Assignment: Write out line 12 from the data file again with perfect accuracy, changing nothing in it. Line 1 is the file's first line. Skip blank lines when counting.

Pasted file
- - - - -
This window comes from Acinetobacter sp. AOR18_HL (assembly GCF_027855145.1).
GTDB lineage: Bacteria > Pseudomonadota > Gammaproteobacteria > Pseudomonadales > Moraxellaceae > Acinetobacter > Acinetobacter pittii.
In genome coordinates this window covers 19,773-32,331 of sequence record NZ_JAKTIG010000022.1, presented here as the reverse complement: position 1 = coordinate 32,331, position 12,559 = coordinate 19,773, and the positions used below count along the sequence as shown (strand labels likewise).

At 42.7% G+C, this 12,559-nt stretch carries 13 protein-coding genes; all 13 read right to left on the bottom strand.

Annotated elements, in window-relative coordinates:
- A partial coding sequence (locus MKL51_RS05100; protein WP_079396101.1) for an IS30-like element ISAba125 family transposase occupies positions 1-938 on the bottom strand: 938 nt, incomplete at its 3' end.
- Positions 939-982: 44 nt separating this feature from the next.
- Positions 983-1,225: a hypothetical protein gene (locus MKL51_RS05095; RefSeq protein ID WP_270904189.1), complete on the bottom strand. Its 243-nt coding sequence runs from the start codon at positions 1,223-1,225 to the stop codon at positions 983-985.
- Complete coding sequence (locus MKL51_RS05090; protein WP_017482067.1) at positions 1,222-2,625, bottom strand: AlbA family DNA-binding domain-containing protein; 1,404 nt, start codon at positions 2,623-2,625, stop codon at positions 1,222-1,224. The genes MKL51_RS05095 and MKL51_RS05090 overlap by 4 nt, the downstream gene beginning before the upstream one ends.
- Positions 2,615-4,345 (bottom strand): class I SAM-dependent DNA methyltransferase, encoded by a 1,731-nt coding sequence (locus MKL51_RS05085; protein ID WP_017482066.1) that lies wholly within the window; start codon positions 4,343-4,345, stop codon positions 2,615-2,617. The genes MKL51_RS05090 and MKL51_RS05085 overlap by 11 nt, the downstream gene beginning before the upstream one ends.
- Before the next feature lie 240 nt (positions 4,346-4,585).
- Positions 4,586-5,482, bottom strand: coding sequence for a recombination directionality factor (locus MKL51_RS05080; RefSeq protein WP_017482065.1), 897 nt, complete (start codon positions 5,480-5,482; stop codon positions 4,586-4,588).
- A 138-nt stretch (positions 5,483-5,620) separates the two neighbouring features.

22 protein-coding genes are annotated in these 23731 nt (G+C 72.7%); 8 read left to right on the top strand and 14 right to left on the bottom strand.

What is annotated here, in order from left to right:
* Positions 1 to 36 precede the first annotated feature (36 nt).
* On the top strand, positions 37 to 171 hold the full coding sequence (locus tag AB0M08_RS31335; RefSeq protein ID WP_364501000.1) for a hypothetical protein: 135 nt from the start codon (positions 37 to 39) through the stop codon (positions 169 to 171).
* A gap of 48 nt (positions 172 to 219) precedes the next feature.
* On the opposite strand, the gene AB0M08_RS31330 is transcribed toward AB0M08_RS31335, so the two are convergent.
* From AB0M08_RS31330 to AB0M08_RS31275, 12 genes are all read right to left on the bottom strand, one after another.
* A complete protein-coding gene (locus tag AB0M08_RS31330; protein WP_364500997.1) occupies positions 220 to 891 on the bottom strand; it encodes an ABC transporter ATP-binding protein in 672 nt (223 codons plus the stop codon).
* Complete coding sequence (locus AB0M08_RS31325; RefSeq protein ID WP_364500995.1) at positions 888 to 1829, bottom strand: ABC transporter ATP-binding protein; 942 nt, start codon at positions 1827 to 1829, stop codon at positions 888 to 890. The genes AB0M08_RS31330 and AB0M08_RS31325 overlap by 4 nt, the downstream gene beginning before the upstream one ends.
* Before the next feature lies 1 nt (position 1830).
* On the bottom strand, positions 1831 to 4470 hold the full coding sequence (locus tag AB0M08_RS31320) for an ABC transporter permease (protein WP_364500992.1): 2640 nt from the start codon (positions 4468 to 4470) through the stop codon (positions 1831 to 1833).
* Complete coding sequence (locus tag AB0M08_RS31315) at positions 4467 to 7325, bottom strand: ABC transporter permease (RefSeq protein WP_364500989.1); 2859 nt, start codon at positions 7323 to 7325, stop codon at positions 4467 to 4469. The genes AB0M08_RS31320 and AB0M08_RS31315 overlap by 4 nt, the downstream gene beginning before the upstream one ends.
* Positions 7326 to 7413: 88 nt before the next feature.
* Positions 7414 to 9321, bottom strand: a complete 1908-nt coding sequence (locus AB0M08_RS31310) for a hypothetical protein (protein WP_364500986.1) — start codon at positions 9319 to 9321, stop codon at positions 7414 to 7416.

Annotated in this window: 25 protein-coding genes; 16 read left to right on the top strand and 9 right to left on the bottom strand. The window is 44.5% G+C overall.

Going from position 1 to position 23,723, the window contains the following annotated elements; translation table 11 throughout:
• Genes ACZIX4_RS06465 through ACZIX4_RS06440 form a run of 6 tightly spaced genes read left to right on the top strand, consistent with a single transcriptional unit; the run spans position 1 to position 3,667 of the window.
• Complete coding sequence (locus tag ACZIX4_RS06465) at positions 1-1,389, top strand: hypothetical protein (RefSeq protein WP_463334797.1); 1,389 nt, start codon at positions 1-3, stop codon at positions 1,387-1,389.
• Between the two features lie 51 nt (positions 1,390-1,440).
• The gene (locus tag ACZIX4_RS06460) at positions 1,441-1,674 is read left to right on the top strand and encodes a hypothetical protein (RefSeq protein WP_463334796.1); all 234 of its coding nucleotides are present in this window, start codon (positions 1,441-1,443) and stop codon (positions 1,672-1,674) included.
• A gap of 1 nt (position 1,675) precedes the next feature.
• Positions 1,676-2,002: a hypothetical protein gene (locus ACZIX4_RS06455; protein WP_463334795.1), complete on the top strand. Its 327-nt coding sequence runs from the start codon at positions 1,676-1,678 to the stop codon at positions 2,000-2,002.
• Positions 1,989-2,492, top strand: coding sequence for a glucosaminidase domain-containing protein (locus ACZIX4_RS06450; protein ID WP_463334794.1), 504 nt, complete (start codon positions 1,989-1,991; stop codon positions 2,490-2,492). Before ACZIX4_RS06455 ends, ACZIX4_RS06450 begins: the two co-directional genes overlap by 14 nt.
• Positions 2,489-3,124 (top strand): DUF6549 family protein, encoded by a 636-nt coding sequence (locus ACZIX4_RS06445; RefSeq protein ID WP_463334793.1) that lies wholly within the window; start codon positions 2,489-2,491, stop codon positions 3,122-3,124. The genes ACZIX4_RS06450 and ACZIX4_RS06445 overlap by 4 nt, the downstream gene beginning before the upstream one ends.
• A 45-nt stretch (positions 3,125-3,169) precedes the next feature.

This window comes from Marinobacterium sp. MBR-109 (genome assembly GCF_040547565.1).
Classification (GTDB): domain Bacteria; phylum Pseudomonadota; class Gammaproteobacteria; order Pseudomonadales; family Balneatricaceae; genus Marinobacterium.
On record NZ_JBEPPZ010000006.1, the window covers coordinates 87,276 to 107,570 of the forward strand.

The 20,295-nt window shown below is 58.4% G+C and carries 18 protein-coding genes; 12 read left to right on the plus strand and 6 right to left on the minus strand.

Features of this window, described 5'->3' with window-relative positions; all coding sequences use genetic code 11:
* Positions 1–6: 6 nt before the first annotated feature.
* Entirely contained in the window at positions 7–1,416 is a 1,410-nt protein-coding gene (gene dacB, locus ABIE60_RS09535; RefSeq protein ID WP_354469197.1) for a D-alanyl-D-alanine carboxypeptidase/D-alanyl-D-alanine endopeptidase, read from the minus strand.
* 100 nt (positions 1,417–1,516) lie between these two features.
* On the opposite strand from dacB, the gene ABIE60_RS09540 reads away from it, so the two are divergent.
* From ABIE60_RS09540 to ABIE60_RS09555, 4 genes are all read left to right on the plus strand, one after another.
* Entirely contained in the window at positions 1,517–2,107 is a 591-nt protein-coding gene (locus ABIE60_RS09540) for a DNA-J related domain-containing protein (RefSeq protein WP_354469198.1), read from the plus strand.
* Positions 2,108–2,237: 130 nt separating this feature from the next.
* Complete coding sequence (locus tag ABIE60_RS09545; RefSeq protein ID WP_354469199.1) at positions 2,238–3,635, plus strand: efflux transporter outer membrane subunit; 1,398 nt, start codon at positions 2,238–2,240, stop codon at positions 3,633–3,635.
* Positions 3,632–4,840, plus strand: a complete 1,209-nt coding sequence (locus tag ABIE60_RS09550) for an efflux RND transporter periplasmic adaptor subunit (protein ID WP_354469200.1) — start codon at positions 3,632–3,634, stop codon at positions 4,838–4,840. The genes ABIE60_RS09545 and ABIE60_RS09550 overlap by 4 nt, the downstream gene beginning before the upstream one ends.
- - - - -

- Positions 4,586-5,482, bottom strand: coding sequence for a recombination directionality factor (locus MKL51_RS05080; RefSeq protein WP_017482065.1), 897 nt, complete (start codon positions 5,480-5,482; stop codon positions 4,586-4,588).